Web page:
The Return of In-Person IP Conferences

In the words of princess Elsa…for the first time in forever.…there are a number of in-person IP conferences slated for this fall. (I’ve been cooped up with kids, I make Frozen references now)

First up is IPWatchdog Live 2021 September 12-14 in Dallas, Texas. The multi-day IPWatchdog program includes an impressive roster of speakers and topics.  Kicking off the program on Sunday will be the Honorable Alan D. Albright of  U.S. District Court for the Western District of Texas. Monday and Tuesday will cover a host of IP related topics (agenda), including patent monetization, the PTAB, litigating in Texas, Patent Monetization, Trade Secrets at the ITC, SEPs, as well as Trademark & Copyright topics.

See you in Texas!

Court Holds Fact Finders May Compare Document Versions

Over the years, the Federal Circuit has faulted the PTAB for overly rigid printed publication analysis.  A recent Federal Circuit decision has provided further guidance on how the PTAB should determine what constitutes prior art in AIA trial proceedings, especially as it relates to the duties of a fact finder. Continue Reading PTAB Faulted on Rigid Printed Publication Analysis

CAFC Says “No”…Ninth Circuit Says “Yes”

Under 35 U.S.C. § 285, a prevailing party in a patent infringement dispute may be awarded reasonable attorney fees in “exceptional cases.” I’ve previously discussed the contours of what constitutes an “exceptional” case based upon earlier cases. In 2018, the Central District of California awarded attorney’s fees stemming from a parallel PTAB proceeding, and in 2019 a Michigan court held that conduct at the PTAB may even be permissible as being the sole basis for fees in parallel district court proceedings. Most recently, however, based upon the guidance of the Federal Circuit, 285 has not been extended to attorney fees incurred during a PTAB proceeding. Continue Reading Circuits Split on PTAB Fees Being Recoverable Under 285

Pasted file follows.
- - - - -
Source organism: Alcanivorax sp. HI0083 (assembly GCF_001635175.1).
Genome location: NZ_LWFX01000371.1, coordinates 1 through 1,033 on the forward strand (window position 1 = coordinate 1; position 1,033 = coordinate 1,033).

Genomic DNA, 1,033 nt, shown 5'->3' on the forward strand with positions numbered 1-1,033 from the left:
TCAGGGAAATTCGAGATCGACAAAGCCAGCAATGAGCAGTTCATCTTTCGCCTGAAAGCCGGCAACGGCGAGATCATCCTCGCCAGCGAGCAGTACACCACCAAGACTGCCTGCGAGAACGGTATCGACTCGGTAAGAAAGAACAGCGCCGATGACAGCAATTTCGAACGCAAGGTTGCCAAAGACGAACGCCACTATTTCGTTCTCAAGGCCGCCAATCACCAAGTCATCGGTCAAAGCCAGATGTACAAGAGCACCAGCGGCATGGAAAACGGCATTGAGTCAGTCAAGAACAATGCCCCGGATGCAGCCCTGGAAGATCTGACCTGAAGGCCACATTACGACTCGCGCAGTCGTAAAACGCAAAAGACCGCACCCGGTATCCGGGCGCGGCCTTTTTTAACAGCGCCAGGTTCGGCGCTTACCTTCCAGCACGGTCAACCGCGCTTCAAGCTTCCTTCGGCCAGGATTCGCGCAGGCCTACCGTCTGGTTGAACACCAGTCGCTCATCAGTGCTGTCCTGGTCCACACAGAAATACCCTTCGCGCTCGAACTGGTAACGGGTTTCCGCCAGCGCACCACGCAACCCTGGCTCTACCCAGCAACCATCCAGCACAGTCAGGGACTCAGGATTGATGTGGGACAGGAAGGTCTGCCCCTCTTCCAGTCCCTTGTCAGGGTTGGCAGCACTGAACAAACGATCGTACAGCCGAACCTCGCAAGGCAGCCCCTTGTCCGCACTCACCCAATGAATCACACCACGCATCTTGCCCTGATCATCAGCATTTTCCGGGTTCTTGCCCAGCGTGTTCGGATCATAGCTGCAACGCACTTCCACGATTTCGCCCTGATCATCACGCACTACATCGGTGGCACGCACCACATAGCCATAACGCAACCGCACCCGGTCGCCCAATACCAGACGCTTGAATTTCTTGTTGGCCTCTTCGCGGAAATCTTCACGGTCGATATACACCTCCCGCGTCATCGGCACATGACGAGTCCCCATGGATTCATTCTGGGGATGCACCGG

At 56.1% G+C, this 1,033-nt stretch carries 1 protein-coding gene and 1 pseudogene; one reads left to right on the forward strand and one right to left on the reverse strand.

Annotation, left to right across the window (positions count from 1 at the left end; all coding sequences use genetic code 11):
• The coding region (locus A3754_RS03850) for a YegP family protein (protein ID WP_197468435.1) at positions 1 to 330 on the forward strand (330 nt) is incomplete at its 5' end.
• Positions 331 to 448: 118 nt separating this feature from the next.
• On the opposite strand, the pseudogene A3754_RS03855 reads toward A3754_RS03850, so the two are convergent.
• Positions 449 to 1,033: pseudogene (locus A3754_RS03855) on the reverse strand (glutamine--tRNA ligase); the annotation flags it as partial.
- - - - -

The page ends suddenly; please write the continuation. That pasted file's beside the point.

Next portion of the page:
Study Shows Bio/Pharma Patents Fare Better at PTAB

A few years back, the Patent Trial & Appeal Board (PTAB) released a study showing the outcome of proceedings directed to so-called “Orange Book” patents. That study demonstrated that Orange book/Biologic patents were more likely to survive PTAB proceedings relative to other patents. Last week, the 2018 study was updated.

The update shows the performance of Orange Book/Biologic patents at the PTAB since 2012. Continue Reading Bio/Pharma Patents Fare Best at PTAB